Everyone is familiar with the concept of the lonesome cowboy, a legendary American figure that has become a universal symbol for freedom, adventure, and independence thanks to westerns starring the likes of John Wayne and Clint Eastwood. This is the image a well-known cigarette company had in mind when, back in 1992, they commissioned Dieter Blum for an advertising campaign that was to become a part of photo history. In a project that lasted almost twelve years, Blum travelled to Texas, New Mexico and Utah, the homelands of American cowboys, to accompany them as they went about their daily work. Searching for authenticity, Blum eschewed models and make-up and focused on the essential: man and his horse. From the lasso-swinging cowboy on the fiery mustang galloping across the Texas prairie to the lone rider against the background of a glowing sunset, Dieter Blum’s cowboys have long become iconic.
Blum’s distinct style includes a certain graininess and the use of bold colours, lending his photographs an almost cinematic drama. This powerful aesthetic is most visible in his breathtaking shots of Vladimir Malakhov, the results of a longstanding collaboration with the dancer. Blum was able capture Malakhov’s expressive yet weightless movements, showcasing the dancer’s almost super-human body control. Just for Blum, Malakhov and his ensemble allowed themselves to be photographed dancing in the nude. Every muscle, every form of bodily tension is revealed, yet the shots seem gentle and rhythmic, revealing an intimate, vulnerable side of the New York Times’ “best dancer in the world”.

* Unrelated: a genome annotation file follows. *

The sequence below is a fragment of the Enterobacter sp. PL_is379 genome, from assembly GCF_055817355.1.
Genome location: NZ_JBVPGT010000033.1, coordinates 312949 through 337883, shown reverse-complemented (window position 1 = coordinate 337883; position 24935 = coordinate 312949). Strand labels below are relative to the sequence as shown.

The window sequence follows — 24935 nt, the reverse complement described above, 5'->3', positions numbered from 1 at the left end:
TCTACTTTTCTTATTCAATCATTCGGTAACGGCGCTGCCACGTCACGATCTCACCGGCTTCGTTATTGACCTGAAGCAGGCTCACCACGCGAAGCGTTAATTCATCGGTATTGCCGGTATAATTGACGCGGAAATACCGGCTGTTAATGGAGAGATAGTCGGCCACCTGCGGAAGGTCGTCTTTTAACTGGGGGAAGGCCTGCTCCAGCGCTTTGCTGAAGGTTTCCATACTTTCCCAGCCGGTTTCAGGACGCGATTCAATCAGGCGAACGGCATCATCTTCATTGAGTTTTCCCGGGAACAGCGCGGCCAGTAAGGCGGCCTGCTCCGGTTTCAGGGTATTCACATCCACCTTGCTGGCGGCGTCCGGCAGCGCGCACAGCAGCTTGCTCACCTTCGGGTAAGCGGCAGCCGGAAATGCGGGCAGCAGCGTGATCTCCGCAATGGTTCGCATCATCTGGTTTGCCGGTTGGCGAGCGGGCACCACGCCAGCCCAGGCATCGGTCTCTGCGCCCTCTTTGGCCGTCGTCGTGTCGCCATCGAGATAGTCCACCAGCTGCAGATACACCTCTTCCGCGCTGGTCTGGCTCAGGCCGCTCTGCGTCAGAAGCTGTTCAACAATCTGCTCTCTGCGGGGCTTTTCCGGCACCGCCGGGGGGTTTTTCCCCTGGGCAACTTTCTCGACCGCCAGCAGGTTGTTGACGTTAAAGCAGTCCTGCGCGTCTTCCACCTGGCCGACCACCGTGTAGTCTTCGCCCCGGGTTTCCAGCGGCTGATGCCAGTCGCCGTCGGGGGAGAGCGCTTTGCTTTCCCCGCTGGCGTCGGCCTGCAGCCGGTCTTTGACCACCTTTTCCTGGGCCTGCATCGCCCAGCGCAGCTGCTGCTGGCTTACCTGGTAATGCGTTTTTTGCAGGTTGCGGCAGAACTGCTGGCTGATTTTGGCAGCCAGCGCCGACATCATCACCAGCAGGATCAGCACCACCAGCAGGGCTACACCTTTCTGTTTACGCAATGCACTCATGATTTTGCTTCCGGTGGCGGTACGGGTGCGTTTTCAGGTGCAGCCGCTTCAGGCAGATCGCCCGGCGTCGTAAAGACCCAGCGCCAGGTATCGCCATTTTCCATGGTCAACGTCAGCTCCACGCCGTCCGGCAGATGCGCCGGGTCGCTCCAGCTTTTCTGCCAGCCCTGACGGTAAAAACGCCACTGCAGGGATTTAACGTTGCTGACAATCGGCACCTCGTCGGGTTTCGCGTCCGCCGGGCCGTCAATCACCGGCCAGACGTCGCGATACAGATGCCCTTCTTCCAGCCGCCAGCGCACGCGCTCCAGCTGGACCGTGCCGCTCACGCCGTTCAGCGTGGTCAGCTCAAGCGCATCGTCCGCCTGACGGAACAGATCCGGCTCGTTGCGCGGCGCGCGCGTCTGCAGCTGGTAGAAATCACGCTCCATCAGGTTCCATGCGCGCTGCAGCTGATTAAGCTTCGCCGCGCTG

In his photography, Dieter Blum seeks to uncover the truth buried within each image. This search has lead the artist to travel far and wide, from the United States to the African jungle and, involuntarily, the inside of a Ugandan prison cell. He has risen to lofty heights to capture fighter planes in formation, and has accompanied the Berlin Philharmonic and its maestro Herbert von Karajan, a portrait of whom won Blum a World Press Photo Award in 1981. Blum’s interest in photography was sparked at the age of eight when he began to experiment with a Voigtländer. Today, his photographs are known across the world. Blum’s images have already been published in influential German-language magazines Der Spiegel and Stern, as well as in National Geographic. They have also featured in numerous exhibits, including at the Berlin State Museums, the Venice Biennale, and in the Museum for Photography in Moscow.